Successfully reported this slideshow.
We use your LinkedIn profile and activity data to personalize ads and to show you more relevant ads. You can change your ad preferences anytime.
Upcoming SlideShare
Loading in …5
×

# ENGR 132 Final Project

597 views

Published on

• Full Name
Comment goes here.

Are you sure you want to Yes No
Your message goes here
• Be the first to comment

• Be the first to like this

### ENGR 132 Final Project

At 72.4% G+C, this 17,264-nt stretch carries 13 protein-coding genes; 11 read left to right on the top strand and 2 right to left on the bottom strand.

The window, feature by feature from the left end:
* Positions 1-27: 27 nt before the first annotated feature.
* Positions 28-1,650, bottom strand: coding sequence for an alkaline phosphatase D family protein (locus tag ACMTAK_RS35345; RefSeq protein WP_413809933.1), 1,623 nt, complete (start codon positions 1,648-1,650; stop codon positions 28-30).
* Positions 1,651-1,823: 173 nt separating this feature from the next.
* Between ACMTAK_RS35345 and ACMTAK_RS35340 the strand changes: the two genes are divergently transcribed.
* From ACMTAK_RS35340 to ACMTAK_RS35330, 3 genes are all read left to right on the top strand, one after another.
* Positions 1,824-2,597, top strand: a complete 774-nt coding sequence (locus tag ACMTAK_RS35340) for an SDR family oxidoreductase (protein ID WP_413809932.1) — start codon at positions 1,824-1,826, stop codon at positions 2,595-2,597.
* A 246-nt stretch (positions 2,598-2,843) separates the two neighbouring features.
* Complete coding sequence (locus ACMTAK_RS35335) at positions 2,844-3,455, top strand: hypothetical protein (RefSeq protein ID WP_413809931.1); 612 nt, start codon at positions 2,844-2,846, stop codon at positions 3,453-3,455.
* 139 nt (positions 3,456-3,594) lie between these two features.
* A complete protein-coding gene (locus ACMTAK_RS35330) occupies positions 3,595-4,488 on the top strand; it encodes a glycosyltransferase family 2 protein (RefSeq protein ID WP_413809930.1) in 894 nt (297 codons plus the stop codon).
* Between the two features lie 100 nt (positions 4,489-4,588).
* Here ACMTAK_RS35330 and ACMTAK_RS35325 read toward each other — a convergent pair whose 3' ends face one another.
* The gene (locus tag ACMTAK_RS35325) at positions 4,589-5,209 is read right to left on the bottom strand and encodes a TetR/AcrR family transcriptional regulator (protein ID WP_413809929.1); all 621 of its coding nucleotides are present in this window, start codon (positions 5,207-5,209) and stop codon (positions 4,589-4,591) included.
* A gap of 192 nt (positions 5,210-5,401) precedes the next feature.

1. 1. ENGR 132 - FOS Project Spring 2016 Technical Brief Teammate FNs: Hannah Snow Jessica Murray Senzeyu Zhang Mia Sheppard Purdue Logins: snowh murra119 zhan2196 shepparm Section Number: 15 Team Number: 04 To: President Frank O. Simpson From: Section : 15, Team 4 RE: FOS Project Date: Class 31 The problem involves a quality analysis of thermocouples designed by First Order Systems so that they may provide an ethical statement about their thermocouples to customers. FOS needs accurate information on the parameters and functionality of their thermocouples, which is provided by our team’s executive function, algorithm, and regression function, and they need to be able to utilize these functions in the future to examine future products. FOS needs to be able to trust the documents we present to them; needs to know that they will work generally and accurately for all of their products; need to know they have a set of functions that run efficiently and accounts for possible errors. Our constraints are: the time frame that we have been provided; the fact that we are creating a functions for the analysis of clean and noisy data; the need for the functions to be generalizable; the need to determine the parameters of the first order system via our own methods. The main purpose of our algorithm is to use for and while loops to find the parameters of ts, ys, yss, and �. The algorithm then takes the values of the parameters, solves the piecewise equation for yt using a for loop, generates a calibration plot, and finds SSE in order to assess how well our parameters fit the data obtained from the thermocouples. The process our team has followed so far is: determining parameter identification methods; generalizing them so they can fit any data set; generating algorithms based off our chosen methods; working on improving one algorithm; creating an executive and regression function. For method generation, we had a group thinking session to consider the multiple possibilities. This helped us determine several methods and select ones we thought were the most appropriate for this project. We made this determination by considering the errors that could occur, whether or not it was possible to code in MATLAB, and whether or not it fit our skill sets as a team so everyone could be involved. We settled on a method that set limitations on the data to allow us to pinpoint ts, ys, and yss. This then allowed us to find �, and since this method was applicable to both clean and noisy data, it was a clear choice for the development of our two algorithms. Throughout the development of our two separate algorithms, we communicated on what was working and what wasn't to better develop our chosen method. Once the algorithms were finished, we discussed limitations and improvements for each. We also compared the parameter results using the piecewise function to find yt, applying those values to the plot of the data, and then determining SSE to assess how accurate the parameters were. As both sets of code were similar in their effectiveness, it was difficult to choose one to improve upon for our final